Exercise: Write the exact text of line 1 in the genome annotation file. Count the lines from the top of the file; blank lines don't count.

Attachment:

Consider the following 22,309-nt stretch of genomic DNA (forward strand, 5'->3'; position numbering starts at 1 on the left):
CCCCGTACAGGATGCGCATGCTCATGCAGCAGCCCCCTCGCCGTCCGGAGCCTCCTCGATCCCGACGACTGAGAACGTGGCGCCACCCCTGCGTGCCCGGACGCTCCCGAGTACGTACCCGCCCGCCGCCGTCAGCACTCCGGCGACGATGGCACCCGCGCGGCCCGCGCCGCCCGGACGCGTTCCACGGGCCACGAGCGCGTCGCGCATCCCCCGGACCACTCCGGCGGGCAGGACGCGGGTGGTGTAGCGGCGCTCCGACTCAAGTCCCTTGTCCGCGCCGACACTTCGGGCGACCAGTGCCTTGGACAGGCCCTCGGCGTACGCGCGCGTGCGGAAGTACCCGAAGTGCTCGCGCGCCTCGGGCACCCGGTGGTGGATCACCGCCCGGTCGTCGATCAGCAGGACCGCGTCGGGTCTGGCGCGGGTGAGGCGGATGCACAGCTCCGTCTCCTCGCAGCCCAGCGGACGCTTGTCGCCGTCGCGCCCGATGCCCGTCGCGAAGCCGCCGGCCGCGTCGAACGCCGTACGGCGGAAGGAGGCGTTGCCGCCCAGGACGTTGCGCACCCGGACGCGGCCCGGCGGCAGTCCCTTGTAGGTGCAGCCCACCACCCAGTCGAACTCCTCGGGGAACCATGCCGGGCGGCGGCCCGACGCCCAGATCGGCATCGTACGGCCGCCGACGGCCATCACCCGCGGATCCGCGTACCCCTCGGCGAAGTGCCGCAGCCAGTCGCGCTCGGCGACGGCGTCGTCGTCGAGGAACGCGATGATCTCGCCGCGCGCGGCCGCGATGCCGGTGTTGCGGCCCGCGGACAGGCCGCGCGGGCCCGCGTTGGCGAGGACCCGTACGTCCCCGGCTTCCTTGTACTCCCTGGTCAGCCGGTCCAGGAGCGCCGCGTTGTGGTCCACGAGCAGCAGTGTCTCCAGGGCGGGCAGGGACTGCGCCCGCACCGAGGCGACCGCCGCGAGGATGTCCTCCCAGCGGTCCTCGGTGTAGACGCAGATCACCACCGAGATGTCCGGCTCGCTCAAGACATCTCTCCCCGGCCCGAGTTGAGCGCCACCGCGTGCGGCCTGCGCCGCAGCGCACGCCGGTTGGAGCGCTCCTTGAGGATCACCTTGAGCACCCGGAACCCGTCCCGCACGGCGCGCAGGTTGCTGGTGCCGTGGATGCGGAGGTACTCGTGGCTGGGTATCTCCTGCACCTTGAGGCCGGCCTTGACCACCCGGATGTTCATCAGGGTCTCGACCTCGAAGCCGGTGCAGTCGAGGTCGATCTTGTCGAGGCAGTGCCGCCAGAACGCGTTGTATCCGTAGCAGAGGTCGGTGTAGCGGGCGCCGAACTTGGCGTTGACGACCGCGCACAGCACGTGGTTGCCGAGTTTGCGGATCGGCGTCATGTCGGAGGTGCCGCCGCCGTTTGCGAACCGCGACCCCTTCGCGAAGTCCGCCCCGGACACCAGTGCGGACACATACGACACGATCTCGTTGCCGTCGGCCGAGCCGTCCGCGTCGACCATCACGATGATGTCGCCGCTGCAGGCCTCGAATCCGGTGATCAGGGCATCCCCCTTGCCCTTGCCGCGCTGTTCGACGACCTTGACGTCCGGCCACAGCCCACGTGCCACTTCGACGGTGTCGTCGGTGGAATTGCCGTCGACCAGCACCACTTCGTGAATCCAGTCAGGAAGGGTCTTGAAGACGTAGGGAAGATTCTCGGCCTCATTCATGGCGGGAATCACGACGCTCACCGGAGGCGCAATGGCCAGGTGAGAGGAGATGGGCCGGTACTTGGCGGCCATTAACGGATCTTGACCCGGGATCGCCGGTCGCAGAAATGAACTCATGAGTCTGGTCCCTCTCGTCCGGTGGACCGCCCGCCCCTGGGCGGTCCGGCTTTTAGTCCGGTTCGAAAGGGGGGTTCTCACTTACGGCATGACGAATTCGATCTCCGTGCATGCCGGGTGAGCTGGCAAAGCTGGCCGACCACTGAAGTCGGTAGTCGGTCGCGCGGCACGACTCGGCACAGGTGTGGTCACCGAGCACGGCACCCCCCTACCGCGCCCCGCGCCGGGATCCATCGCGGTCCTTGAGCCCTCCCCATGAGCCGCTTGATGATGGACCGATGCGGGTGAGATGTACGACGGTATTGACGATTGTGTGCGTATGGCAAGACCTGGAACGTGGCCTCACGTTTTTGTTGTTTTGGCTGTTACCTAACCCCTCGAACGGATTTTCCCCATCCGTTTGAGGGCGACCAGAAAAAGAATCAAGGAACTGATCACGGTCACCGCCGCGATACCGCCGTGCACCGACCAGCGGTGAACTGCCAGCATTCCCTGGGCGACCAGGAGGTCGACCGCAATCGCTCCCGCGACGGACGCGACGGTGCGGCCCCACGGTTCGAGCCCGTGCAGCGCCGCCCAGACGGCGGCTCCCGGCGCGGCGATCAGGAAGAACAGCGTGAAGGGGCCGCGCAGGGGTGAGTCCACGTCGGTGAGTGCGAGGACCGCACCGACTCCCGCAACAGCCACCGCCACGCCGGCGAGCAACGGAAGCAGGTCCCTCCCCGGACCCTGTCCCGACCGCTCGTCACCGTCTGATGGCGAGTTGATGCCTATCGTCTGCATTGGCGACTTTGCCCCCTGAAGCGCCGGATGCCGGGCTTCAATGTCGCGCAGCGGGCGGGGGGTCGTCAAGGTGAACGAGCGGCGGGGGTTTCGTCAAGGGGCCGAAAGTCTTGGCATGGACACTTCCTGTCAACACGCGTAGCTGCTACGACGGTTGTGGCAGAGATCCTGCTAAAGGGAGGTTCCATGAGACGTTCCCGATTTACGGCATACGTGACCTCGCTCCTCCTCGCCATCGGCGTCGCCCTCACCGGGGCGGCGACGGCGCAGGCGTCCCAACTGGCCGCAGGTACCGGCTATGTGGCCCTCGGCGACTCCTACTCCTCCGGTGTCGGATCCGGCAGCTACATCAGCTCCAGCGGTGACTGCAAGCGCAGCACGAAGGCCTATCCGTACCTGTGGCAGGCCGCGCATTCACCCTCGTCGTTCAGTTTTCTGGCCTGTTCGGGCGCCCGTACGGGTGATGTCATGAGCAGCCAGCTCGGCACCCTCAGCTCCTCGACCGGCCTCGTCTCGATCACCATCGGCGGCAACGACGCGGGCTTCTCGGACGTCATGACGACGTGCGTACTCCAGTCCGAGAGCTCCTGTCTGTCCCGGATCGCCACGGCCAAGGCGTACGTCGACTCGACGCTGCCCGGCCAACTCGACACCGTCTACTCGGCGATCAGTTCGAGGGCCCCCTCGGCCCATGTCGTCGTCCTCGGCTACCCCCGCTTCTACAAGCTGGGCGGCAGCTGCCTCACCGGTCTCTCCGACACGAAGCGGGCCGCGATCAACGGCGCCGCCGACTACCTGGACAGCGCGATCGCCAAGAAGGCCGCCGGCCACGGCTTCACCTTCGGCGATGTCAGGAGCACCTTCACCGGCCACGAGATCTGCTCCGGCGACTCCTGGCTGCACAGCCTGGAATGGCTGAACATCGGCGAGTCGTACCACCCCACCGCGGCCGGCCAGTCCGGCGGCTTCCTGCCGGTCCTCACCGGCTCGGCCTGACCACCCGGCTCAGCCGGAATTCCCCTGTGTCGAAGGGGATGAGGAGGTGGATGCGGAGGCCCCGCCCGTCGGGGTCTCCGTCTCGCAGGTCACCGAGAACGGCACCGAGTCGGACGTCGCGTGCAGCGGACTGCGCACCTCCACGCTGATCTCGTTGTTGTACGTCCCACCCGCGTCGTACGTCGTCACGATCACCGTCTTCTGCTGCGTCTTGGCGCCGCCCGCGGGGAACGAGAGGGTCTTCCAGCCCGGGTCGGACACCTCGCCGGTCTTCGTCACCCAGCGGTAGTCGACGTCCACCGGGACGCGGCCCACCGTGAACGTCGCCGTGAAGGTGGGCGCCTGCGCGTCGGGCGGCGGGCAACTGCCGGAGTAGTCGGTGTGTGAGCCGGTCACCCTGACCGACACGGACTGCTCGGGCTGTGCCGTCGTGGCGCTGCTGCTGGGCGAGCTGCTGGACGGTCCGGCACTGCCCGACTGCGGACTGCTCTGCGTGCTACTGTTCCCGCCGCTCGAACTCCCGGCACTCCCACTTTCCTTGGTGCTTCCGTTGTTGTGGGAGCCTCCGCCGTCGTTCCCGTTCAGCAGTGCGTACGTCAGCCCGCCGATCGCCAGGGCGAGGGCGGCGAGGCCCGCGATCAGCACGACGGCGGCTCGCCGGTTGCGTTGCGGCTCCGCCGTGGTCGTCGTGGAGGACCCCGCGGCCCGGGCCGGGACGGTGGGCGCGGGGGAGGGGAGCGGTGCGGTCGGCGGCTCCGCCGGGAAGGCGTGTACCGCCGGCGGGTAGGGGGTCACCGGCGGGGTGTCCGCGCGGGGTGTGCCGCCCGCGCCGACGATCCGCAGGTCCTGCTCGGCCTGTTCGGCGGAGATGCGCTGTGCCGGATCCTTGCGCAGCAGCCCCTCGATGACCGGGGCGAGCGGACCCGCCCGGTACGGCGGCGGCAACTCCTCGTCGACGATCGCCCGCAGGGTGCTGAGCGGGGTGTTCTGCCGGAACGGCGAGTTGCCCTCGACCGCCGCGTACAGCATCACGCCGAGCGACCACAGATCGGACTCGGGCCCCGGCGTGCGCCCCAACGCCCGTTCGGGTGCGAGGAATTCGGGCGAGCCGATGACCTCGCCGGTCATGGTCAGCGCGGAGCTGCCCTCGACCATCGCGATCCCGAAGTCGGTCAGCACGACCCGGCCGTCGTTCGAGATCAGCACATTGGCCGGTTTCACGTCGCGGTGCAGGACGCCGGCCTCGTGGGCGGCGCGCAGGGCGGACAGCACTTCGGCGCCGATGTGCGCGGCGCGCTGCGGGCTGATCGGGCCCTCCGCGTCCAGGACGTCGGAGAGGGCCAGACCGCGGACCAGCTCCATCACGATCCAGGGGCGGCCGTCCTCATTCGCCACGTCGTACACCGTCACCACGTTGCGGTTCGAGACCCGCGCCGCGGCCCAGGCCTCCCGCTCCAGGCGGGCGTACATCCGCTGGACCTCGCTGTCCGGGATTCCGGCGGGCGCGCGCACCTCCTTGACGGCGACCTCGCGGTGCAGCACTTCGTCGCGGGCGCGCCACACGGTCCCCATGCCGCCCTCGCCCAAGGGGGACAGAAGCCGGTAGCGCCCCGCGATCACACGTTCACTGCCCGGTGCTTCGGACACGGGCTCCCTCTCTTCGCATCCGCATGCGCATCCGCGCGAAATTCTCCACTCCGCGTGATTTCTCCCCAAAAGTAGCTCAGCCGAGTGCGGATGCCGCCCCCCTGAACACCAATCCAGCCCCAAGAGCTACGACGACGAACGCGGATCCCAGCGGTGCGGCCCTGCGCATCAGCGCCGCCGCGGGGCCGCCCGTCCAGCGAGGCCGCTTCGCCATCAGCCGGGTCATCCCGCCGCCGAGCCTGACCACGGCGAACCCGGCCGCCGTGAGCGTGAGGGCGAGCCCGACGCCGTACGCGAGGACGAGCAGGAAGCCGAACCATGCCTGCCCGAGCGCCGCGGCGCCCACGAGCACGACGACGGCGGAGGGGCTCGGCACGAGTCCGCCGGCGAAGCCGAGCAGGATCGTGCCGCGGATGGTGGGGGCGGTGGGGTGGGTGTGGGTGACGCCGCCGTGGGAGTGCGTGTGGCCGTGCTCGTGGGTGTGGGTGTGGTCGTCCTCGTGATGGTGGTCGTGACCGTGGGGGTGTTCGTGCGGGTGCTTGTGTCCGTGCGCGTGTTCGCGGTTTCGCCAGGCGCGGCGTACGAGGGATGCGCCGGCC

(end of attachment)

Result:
Consider the following 22,309-nt stretch of genomic DNA (forward strand, 5'->3'; position numbering starts at 1 on the left):